On Feb. 22, when I, along with other members of Emory Students for Justice in Palestine (ESJP) built a mock apartheid wall by the DUC for Israeli Apartheid Week, we were hoping to start a campus conversation about the Israeli occupation of Palestine and what actions we can take as a campus to help bring about a more just situation: one in which all people’s human rights are respected. While some members of the Emory community chose to vandalize the wall almost immediately, others vandalized it again the next day, and some verbally assaulted ESJP members. I am grateful for the many members of our community who chose to respond with counter arguments and/or statements of support rather than acts of destruction; however, I am disappointed by the quality of some of these responses, which seemed to ignore the messages on our wall and were merely knee-jerk reactions to the criticism of Israel, ignoring our evidence and our arguments completely. I want to build upon our previous Wheel Letter to the Editor and respond to some of the critiques and counter-arguments offered to our wall since then. ​

In an op-ed published shortly after our wall was erected and vandalized, College senior Kate Moran mentioned being struck by “the lack of substantive dialogue conducted between student groups.” Since erecting the wall, I too have felt this and been quite disappointed. I had hoped that throughout the week during which the wall was up, people would reach out to me by email (which was on the wall), and I could answer questions, hear their critiques and have a conversation. However, no one chose to reach out this way. I had also hoped that through op-eds or other platforms people would respond to the arguments we made on the wall.

While one person wrote an op-ed about our message, and Hillel erected a “Truth Wall” with a list of what they called “myths” and “facts,” none of this seemed to actually be in response to the content of our message. Rather, they seemed to be responding to the abstract idea of pro-Palestinian arguments. For example, College sophomore Tyler Zelinger wrote an op-ed which claimed that the material on our wall was “specifically focusing on the Israeli military effort in Gaza that took place during the summer of 2014,” and that, “when describing Hamas, ESJP failed to identify it as a terrorist organization.” Yet on the wall, under frequently asked questions, we had the statement, “[S]upporting the Palestinian cause is not the same as supporting Hamas or any group that advocates terror.” Here we clearly connect Hamas with terrorism and distance ourselves from them. While I cannot check precisely what was written on the supplemental materials we stapled to the frame of the wall in response to the vandalism, out of the five posters that constituted the core materials on the wall, the only reference to the summer conflict in Gaza was the statement, “Over the summer Hamas sent rockets into Israel. Israel responded by bombing Gaza and sending troops in,” followed by the death count for Israelis and Palestinians. This was a portion of one paragraph, which hardly constitutes “specifically focusing” on Gaza, yet Zelinger’s op-ed centered around these baseless claims and provided a narrative of the summer conflict slanted in favor of Israel.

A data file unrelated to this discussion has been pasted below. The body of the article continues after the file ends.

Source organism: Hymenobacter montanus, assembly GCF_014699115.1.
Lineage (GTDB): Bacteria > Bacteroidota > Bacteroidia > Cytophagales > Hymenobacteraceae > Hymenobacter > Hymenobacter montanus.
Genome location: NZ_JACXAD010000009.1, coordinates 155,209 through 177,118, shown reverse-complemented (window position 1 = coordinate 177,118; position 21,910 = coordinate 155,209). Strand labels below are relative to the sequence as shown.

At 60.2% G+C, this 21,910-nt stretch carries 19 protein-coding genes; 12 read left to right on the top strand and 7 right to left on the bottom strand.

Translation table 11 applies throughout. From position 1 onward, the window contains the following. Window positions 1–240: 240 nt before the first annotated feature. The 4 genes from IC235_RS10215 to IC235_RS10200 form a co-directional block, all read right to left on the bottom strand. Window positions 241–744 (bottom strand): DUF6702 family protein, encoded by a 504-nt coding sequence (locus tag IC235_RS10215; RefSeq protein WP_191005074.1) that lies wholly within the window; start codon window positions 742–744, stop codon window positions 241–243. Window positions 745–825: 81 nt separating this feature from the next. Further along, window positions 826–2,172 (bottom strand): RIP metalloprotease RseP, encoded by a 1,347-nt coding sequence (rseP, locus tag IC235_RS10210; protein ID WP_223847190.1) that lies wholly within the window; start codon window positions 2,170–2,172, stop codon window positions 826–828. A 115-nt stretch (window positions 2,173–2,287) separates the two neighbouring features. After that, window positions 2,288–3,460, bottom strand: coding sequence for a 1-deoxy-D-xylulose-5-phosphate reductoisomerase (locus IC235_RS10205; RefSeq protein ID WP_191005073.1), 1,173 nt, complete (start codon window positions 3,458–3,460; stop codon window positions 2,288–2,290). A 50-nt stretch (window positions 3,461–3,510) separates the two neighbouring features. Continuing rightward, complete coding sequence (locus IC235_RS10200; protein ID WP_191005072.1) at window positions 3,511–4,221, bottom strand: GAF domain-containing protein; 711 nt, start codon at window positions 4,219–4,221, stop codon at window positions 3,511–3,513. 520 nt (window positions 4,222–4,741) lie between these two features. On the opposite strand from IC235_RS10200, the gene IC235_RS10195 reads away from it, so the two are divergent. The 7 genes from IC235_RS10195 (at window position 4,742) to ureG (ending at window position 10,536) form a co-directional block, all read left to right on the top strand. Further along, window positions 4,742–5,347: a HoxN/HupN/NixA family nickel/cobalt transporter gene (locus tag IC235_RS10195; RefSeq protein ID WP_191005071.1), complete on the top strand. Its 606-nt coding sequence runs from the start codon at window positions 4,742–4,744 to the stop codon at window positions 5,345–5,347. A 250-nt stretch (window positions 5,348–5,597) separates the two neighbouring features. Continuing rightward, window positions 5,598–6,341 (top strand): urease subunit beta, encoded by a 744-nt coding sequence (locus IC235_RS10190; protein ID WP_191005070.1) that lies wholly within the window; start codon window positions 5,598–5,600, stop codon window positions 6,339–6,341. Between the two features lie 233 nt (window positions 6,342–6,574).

Similarly, one of the three “myths” on Hillel’s “Truth Wall” was that Israel commits war crimes. I would urge anyone interested in Israel’s record in Gaza over the summer to read third party reports, such those provided by Amnesty International, for information on human rights abuses and the United Nations Office for the Coordination of Humanitarian Affairs for information on the impact of Israel’s attacks on Gazan civilians. I would also encourage you to note that Israel has repeatedly barred human rights groups such as Amnesty International from entering Gaza during the conflict to monitor the situation for war crimes. While I think it would be worthwhile for us as a campus to look into the history of Gaza and what happens there during both times of intensified violence, such as last summer, and what happens when there is less media focus on Gaza. This topic is ultimately unrelated to the arguments we made on our wall.

Another one of the “Truth Wall’s” three “myths” focuses on the living conditions of Arabs who are Israeli citizens. This is a separate issue from the living conditions of Palestinians who live in the Gaza Strip and the West Bank, where they are denied citizenship and full rights, even though Israel controls their land, and in the case of the West Bank, illegally builds Israeli-only cities and roads on Palestinian land. Our wall was focused on the situation in the West Bank and Gaza and specifically focused on the Separation Barrier which our wall was modeled after.

Only one of the “Truth Wall’s” three points actually deals with the Separation Barrier (often called the “Apartheid Wall”). Given how little of the material on the “Truth Wall” actually related to arguments ESJP was making, and given that our wall was down due to vandalism, I wondered if the people designing the “Truth Wall” had even read the material on our wall. And if they hadn’t read it, then why were they designing a wall in protest against our wall? It felt like they were responding to the very idea of criticizing Israel and to arguments they had heard from pro-Palestinian activists, rather than responding to the actual arguments we were making on campus.